About The Peter White Public Library

Our mission is to enrich the community through access to library services and cultural opportunities.

Library History

The Peter White Public Library has been serving residents of Marquette, Michigan for over a century. On March 27, 1891, Peter White’s private Library and the school district Library were combined by a state legislative act to become the Peter White Public Library. By 1895, the Library had outgrown its space, prompting White to spearhead construction efforts on a new building.  

In 1900, John Munro and Mary Beecher Longyear donated land at the corner of Front and Ridge Streets to the Library’s Board of Trustees. The new building, designed by a Chicago architectural firm, featured limestone from Indiana, a red tile roof, and custom stained-glass windows. The completed structure opened to the public on September 22, 1904. A 1958 addition modernized the west side of the building, including an entrance on Ridge Street.

Peter White Public Library c1905
1950's Interior or Peter White Public Library
1990's first floor interior.
1990's first floor interior.
Interior shot of the PWPL under construction.
Interior shot of 1999 renovations.

By the early 1990s, the Library had no room for additional equipment or books.  The building’s aging structure could not handle the technology of the ’90s, meet ADA standards, or provide sufficient services to a growing community. A planning committee began fundraising efforts for a new renovation and expansion project which would increase floor space to approximately 65,000 square feet

Throughout February and March of 1998, Library staff and volunteers moved approximately 60% of materials to a temporary facility on Northern Michigan University’s campus. The remaining materials went into storage during the next two and a half years of construction. The grand reopening was celebrated on October 22, 2000. The major benefactors for the project were Cleveland Cliffs Foundation, donations in Memory of William & Dorothy Tanner and Eugene & Evelyn Elzinga, The Frazier Fund, Inc., Members of the Huron Mountain Club, Violet V. Johnson, The L.G. Kaufman Endowment Fund, The W. K. Kellogg Foundation, The Kresge Foundation, The National Endowment for the Humanities, Phyllis M. Reynolds and her family-Joan Miller, Kate Muller, Frances Reynolds and Alice Reynolds, Shiras Institute Board of Trustees, plus Marquette area residents who believed that we all deserved a public Library built for the twenty-first century.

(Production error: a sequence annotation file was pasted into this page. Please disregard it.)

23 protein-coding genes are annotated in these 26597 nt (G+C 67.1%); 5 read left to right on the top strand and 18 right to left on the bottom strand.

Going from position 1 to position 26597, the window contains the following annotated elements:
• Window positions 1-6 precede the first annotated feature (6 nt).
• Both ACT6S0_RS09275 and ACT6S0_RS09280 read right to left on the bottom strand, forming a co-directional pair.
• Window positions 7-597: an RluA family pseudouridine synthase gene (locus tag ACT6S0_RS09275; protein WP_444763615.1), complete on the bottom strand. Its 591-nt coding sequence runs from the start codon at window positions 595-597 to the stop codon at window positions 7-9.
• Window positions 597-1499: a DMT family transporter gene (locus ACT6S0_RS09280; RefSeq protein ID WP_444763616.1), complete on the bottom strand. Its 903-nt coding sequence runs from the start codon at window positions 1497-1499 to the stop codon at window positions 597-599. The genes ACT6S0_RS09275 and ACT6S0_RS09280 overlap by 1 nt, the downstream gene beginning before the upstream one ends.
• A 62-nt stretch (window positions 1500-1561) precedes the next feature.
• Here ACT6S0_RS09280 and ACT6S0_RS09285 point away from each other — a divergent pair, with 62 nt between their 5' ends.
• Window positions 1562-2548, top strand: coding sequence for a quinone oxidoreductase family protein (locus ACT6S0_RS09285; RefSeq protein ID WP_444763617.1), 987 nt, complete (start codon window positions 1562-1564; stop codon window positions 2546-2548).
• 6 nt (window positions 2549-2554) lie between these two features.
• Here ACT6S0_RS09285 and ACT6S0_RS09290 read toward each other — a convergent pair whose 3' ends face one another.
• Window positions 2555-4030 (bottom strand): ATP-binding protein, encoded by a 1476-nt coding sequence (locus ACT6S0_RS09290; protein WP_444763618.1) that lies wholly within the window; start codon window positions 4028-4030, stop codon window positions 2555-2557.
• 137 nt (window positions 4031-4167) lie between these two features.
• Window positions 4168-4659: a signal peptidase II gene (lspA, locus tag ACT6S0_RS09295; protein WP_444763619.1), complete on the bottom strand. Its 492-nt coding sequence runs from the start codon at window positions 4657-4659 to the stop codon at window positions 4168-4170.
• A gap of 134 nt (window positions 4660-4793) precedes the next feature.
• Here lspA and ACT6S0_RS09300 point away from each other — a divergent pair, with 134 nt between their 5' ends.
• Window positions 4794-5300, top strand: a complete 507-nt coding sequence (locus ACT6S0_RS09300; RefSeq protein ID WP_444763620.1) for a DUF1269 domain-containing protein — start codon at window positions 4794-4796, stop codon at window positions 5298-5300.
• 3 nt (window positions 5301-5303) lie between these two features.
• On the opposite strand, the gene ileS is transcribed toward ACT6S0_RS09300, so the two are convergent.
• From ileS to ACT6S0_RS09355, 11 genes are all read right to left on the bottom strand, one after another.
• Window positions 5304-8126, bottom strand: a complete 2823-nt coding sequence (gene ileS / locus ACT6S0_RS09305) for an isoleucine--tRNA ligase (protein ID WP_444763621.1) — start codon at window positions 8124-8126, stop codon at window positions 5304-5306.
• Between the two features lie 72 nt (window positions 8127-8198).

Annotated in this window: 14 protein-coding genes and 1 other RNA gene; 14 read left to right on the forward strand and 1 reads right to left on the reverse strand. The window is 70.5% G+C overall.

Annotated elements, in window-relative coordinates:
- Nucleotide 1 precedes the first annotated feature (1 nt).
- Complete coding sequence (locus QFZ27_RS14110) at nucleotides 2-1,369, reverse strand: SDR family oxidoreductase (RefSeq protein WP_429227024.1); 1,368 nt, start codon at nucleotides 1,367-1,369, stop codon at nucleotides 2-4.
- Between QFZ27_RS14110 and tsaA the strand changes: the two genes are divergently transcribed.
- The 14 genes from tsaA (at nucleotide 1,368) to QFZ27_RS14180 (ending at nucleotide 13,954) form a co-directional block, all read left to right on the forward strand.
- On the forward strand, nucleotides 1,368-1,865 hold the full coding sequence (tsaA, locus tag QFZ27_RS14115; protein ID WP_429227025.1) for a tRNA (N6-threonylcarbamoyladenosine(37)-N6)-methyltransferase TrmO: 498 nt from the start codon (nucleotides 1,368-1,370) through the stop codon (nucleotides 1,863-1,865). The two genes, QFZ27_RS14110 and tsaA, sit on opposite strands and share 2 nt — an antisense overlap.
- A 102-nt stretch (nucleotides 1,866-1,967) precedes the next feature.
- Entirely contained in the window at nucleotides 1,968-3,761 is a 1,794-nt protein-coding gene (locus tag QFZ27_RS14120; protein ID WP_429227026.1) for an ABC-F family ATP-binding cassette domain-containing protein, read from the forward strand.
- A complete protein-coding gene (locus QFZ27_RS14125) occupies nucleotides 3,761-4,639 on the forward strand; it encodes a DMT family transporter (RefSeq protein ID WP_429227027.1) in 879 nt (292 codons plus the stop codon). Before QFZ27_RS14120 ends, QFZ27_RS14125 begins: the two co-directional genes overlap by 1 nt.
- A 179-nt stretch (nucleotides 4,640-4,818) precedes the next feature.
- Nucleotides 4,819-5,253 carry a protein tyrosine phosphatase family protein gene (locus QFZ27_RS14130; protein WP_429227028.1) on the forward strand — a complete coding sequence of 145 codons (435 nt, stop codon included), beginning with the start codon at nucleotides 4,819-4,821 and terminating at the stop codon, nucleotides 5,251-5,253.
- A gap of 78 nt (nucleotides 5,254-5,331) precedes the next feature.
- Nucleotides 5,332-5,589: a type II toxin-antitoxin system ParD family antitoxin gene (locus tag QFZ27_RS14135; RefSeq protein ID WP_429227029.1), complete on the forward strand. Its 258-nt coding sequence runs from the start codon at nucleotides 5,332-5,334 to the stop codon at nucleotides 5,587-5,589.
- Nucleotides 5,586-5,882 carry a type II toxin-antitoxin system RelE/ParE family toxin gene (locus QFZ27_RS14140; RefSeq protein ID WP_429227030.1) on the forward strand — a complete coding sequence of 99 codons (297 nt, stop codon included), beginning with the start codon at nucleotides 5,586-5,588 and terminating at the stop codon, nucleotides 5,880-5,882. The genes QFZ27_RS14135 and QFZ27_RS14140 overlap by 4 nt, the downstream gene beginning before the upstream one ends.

PWPL 2nd floor
Current interior of 2nd floor.
Youth Area
Current interior of Youth Service Department.


Peter White Public Library of Marquette, Michigan won the 2010 National Medal for Museum and Library Service from The Institute of Museum and Library Service (IMLS).  IMLS selected five museums and five libraries across the country to receive the 2010 National Medal an honor for museums and libraries that make extraordinary civic, educational, economic, environmental, and social contributions. In addition to the National Medal, which was awarded to PWPL by First Lady Michelle Obama at a White House ceremony, PWPL received a $10,000 award and visit from Public Radio’s StoryCorps. 

In 2017, City of Marquette taxpayers approved a .5 mil bond to repair the failing foundation of the 1904 building, renovate the entire lower level for expanded youth services program space, provide additional private study space, replace flooring and update PWPL's technology infrastructure.

During the Covid-19 pandemic, the community was supported through the addition of curbside pick-up and virtual programming. Since then, PWPL has resumed pre-pandemic operations. 

Today, the Peter White Public Library is the largest public library in Michigan’s Upper Peninsula. Beyond the City of Marquette, the library also serves Chocolay, Ewing, Sands, Skandia, Turin, Wells, and West Branch Townships. During the Fiscal Year of 2022-2023 donors contributed over $526,000 to benefit the annual fund and endowment funds. In addition, the Friends of PWPL have raised a record-setting $50,438.09 through the used book sales. These contributions helped PWPL maintain and grow its collection to 196,398 items.